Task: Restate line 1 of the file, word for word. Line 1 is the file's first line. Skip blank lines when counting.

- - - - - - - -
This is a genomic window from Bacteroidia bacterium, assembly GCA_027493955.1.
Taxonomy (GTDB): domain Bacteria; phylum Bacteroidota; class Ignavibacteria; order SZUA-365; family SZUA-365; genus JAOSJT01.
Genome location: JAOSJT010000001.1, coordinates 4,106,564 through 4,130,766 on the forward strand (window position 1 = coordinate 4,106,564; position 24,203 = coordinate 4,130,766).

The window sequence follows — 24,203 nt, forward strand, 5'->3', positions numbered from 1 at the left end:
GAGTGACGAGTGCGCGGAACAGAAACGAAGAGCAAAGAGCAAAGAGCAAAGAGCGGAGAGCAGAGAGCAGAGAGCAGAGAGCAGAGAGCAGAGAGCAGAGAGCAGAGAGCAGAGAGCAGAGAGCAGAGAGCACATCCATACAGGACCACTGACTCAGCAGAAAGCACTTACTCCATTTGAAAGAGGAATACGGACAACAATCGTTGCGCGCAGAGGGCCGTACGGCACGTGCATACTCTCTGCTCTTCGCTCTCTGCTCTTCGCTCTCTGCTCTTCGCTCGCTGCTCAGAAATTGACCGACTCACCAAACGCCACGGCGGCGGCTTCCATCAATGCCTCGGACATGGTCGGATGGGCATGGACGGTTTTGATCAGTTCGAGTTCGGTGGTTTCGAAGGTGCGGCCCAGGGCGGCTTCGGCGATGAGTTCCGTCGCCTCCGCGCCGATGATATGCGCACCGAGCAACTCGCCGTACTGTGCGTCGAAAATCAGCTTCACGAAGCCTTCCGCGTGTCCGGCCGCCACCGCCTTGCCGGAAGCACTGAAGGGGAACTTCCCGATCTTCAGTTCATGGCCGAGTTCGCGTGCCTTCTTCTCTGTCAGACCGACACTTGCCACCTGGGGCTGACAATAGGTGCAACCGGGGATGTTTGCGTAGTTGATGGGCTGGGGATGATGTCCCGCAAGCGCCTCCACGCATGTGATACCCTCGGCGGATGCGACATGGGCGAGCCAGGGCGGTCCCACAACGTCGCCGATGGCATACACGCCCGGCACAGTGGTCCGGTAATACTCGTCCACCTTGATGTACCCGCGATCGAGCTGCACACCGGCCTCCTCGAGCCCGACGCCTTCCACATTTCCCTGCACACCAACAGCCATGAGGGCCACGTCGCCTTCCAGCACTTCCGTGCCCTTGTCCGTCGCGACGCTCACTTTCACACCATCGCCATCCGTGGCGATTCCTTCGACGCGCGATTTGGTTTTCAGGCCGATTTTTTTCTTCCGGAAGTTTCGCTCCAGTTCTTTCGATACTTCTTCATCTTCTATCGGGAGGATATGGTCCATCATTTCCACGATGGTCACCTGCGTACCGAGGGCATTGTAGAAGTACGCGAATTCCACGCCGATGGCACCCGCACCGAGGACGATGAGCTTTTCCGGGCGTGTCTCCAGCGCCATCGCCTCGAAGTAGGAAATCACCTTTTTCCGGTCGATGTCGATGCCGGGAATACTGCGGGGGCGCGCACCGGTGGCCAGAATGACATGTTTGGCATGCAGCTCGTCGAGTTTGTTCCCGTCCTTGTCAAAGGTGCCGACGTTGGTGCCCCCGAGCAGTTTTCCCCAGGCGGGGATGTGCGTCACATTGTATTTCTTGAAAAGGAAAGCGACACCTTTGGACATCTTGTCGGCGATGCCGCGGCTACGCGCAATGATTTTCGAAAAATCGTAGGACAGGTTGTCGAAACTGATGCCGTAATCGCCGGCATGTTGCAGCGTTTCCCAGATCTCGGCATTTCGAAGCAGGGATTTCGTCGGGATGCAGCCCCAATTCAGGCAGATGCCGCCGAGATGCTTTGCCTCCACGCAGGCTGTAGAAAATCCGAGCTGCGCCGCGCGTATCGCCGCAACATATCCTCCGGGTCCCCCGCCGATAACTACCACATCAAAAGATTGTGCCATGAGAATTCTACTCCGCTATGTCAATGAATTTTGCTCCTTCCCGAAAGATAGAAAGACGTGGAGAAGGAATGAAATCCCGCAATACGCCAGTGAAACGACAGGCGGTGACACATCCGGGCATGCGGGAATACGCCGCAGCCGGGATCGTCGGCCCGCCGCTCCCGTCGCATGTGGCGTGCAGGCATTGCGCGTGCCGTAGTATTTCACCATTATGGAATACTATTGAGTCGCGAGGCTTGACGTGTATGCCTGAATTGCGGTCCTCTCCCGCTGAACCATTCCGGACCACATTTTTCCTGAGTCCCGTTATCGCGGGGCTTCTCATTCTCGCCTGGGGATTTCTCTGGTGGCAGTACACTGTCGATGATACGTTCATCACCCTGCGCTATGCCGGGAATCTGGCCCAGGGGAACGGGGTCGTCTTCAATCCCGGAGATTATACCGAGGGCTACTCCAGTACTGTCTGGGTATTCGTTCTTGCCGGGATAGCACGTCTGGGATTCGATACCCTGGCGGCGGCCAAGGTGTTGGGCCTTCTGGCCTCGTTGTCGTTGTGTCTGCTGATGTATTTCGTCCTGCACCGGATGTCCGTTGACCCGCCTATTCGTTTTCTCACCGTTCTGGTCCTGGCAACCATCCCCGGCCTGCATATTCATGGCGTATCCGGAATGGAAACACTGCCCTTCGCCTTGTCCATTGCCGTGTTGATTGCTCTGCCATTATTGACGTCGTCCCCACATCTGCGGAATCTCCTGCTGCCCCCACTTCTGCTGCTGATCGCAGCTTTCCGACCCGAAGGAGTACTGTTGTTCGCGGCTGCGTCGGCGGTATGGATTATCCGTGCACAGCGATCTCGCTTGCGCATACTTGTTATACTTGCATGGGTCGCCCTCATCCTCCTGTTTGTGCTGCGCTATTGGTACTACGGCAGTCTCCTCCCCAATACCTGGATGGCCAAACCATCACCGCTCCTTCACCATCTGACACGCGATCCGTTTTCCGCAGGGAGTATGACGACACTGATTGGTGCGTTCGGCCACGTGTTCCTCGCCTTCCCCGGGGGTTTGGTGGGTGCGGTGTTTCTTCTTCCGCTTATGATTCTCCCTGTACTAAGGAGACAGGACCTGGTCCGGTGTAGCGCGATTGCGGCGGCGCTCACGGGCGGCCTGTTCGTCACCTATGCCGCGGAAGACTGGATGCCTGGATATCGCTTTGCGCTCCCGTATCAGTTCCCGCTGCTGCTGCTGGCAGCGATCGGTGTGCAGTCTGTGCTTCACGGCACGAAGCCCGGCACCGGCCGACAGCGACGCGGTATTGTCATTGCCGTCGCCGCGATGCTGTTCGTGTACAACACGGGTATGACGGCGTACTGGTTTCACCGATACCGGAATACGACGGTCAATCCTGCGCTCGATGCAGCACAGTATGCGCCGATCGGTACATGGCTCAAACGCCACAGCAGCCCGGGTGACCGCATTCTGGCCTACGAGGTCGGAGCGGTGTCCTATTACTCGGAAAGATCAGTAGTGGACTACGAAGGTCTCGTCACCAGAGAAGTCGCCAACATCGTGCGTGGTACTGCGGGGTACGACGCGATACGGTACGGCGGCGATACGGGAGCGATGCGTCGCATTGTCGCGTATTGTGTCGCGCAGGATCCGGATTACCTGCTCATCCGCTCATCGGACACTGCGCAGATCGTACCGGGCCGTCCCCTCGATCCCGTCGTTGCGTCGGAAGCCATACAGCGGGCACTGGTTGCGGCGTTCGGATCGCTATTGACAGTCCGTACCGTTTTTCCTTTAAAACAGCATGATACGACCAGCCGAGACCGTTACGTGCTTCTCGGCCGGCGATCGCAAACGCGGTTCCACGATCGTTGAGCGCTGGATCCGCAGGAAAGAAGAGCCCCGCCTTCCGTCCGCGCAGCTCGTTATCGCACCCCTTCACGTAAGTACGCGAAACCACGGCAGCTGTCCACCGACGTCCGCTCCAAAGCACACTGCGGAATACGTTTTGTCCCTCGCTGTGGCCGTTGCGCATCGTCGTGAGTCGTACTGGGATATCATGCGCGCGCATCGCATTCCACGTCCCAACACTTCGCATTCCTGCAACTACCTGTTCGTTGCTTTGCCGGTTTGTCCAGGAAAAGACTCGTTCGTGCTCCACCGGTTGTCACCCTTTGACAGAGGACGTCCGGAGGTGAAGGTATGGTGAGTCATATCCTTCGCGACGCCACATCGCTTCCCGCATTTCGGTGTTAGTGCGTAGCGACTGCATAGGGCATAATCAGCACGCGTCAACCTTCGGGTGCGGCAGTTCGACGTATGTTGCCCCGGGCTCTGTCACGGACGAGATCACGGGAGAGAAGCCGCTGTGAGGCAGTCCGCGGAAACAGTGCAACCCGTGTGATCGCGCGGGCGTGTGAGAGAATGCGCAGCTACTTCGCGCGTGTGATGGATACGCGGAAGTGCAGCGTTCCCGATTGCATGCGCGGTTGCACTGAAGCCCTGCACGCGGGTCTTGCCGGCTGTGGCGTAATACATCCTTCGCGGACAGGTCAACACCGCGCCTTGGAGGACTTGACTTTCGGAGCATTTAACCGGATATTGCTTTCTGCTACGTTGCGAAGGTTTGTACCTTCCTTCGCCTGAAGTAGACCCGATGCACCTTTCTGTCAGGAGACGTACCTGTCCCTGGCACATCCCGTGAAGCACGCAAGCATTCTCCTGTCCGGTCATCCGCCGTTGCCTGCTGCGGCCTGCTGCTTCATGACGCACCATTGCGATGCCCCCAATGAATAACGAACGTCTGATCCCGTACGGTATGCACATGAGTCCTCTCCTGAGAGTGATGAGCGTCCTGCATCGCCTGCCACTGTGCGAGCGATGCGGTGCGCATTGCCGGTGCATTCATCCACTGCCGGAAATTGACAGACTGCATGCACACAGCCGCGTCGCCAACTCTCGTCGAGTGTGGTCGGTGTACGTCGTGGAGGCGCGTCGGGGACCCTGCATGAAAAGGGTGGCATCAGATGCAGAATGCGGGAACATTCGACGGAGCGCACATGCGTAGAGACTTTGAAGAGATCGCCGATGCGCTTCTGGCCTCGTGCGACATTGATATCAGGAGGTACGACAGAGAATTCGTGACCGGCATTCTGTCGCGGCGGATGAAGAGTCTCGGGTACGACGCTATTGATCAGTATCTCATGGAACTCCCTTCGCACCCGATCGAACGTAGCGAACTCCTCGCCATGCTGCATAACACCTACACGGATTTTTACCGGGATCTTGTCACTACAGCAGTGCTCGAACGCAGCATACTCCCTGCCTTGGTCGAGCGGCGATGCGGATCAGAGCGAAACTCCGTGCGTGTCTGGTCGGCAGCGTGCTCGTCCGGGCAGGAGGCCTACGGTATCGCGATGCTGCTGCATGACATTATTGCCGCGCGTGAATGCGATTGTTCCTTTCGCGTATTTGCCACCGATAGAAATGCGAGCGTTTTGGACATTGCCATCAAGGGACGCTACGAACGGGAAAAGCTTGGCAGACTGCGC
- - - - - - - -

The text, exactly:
This is a genomic window from Bacteroidia bacterium, assembly GCA_027493955.1.